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Efforts are underway to reduce the high costs of prescription drugs for U.S. patients

LEILA FADEL, HOST:

Americans pay way more than people in other countries for prescription drugs, and several provisions in the Inflation Reduction Act that the Senate passed late yesterday aim to address this problem. NPR's Allison Aubrey joins us now. Good morning, Allison.

ALLISON AUBREY, BYLINE: Good morning, Leila.

FADEL: So Allison, this is a real problem for so many families, and a lot of people struggle to afford their medicine.

AUBREY: Absolutely. There's probably no better example than the diabetes medicine insulin. The cost of leading brands has actually tripled over the past decade. And what really upsets the folks I talked to is that insulin prices are about four times higher here in the U.S. compared to other countries.

Here's Bob Parant. He's turning 70 this year. He lives in Long Island, N.Y. He has type 1 diabetes. He pays about $5,000 out of pocket each year for his diabetes medicines. This is on top of the thousands he pays for his heart medication.

BOB PARANT: Absolutely, it's a financial hardship. It's really a disgrace what we have to pay for the cost of drugs to stay alive. If you don't have insulin, you die.

AUBREY: He says he'd like to take trips to visit his grandkids more often, not worry about things like household repairs or the grocery bill. He worries he won't be able to pay for his medicines if the prices keep going up.

FADEL: And, of course, he's not alone.

AUBREY: That's right. Twenty-five percent of patients with diabetes have reported using less insulin than prescribed because they just can't afford it. This is millions of people potentially skimping on insulin, which can be dangerous.

FADEL: So what provisions in this just-passed Senate bill would help lower the cost of prescription drugs?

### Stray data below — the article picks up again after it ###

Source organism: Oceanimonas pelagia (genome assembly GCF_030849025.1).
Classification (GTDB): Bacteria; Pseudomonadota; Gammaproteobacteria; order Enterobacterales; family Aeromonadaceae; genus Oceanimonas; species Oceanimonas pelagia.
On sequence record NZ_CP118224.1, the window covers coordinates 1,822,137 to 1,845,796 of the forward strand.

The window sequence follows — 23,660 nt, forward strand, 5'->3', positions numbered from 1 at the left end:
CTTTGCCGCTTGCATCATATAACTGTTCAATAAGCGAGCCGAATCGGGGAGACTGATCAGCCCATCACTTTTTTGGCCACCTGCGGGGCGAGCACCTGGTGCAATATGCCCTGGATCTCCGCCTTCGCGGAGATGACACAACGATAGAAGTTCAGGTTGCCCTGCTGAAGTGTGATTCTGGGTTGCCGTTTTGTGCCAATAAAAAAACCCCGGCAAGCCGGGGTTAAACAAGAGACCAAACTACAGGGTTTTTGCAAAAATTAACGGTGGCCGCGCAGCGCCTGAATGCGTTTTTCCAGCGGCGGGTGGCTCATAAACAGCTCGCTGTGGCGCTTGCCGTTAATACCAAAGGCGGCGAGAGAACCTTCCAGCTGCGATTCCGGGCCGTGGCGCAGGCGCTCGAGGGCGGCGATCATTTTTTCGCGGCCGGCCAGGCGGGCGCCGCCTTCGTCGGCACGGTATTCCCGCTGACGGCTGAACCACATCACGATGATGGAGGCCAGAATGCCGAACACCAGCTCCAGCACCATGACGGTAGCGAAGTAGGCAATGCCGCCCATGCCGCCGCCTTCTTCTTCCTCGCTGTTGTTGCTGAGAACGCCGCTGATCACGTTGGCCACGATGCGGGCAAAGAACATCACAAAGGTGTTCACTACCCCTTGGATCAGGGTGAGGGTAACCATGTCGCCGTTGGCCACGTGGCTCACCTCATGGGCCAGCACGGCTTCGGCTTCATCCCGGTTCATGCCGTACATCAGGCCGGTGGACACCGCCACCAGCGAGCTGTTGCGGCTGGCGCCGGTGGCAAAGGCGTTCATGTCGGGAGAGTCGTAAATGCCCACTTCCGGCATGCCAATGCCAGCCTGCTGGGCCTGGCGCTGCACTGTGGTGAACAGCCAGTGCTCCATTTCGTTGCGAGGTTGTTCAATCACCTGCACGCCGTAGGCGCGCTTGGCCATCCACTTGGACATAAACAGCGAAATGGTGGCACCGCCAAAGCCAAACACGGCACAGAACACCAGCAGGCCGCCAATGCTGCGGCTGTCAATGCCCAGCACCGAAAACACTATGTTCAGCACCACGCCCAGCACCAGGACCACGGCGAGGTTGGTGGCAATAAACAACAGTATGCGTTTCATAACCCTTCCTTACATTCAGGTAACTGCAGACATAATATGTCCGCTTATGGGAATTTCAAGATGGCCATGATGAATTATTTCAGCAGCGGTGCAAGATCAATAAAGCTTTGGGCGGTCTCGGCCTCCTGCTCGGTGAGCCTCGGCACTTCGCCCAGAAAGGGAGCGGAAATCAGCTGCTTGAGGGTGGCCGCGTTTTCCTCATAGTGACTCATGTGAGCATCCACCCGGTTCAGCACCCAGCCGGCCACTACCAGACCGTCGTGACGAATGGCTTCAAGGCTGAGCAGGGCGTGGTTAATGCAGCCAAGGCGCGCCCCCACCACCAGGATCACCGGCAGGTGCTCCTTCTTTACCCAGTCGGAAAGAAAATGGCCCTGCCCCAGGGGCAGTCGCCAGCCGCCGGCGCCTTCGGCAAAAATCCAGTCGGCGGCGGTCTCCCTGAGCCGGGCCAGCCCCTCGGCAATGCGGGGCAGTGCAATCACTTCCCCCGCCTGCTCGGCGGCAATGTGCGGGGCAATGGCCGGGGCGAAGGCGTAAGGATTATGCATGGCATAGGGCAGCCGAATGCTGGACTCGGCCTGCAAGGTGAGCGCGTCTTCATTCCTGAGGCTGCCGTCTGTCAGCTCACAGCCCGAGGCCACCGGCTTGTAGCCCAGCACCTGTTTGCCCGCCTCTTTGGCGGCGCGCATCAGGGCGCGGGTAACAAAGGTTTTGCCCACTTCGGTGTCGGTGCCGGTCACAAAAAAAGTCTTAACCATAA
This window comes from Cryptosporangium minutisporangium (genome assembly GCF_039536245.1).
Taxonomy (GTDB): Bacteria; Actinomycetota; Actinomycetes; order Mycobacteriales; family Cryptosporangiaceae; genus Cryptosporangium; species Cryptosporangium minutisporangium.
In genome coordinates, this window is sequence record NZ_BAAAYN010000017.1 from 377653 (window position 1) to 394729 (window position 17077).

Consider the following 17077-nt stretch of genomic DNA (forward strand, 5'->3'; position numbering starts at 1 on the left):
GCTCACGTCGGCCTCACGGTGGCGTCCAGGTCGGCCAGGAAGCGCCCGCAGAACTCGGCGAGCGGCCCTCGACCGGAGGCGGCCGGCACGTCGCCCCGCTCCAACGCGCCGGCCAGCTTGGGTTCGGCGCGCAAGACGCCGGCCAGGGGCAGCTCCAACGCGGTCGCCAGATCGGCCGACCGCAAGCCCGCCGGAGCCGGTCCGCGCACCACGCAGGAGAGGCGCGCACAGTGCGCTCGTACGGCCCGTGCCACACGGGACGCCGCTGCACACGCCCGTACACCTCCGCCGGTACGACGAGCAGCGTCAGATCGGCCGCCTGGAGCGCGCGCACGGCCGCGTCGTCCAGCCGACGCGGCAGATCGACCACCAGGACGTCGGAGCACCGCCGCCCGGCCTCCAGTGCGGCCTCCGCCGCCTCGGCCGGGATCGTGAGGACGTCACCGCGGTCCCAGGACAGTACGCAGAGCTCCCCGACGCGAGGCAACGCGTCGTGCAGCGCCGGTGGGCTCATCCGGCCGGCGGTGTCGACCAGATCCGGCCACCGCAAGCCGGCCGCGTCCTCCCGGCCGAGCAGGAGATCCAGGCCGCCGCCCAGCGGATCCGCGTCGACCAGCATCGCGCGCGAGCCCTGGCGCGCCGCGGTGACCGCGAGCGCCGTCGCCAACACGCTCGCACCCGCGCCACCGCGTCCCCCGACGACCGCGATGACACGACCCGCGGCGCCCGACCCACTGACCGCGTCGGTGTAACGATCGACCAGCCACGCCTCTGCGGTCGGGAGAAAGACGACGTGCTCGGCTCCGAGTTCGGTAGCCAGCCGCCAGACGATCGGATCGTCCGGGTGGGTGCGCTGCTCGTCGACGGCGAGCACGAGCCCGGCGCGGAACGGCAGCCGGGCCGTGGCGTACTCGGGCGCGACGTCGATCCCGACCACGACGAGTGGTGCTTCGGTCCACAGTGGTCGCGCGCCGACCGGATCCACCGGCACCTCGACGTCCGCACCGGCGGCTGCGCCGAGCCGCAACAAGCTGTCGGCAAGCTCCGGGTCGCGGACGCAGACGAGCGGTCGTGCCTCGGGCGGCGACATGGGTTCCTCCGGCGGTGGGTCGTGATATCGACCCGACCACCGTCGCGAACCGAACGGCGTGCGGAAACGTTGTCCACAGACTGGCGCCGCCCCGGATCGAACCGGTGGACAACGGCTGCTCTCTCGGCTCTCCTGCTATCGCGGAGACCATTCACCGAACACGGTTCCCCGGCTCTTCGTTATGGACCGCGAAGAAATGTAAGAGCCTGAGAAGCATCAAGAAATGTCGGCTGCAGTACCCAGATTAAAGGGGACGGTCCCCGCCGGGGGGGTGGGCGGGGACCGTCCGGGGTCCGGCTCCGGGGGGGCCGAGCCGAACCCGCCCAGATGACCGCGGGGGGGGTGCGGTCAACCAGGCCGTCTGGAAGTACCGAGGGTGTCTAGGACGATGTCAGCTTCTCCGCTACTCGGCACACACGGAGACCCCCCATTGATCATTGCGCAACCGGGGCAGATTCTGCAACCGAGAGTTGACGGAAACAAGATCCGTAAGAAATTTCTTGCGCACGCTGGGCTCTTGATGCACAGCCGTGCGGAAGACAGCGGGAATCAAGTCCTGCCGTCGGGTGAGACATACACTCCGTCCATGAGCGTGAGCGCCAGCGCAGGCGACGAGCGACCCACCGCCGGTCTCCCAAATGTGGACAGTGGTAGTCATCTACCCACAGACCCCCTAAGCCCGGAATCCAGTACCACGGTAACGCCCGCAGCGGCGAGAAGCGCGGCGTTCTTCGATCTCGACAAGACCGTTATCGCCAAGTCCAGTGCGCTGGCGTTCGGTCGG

AUBREY: Well, the bill includes a cap on out-of-pocket expenses - a $2,000 cap. Now, this is only for people in Medicare. So seniors would not have to pay more than $2,000 a year total for their prescription drugs. And Bob Parant says this will be very helpful.

PARANT: The proposal to limit out-of-pocket expenses that's on the table right now would absolutely make a huge difference in my life.

AUBREY: And the bill also includes a measure that would empower the federal health secretary to negotiate Medicare drug prices for some of the most expensive drugs. It's something that has been talked about for years as a way to give the federal government more leverage to bring down costs.

FADEL: So seniors may get some financial relief, but what about everybody else? What other reforms are being considered here?

AUBREY: Well, there was a provision aimed at capping patients' out-of-pocket costs for insulin to $35 a month for people with private insurance, but this was ruled out by the Senate parliamentarian, and this is something that many diabetes patients tell me would be really helpful. I spoke to a school teacher in Indiana, Kathy Sego. She's had a health insurance plan with a very high deductible - has paid up to $8,000 a year out of pocket for medicines for her son. She says she's very frustrated with the pharmaceutical companies because she says, as their profits have soared, she's had to decide between paying for her son's insulin or paying the utility bill.

FADEL: Wow.

AUBREY: At one point, she actually had her electricity cut off.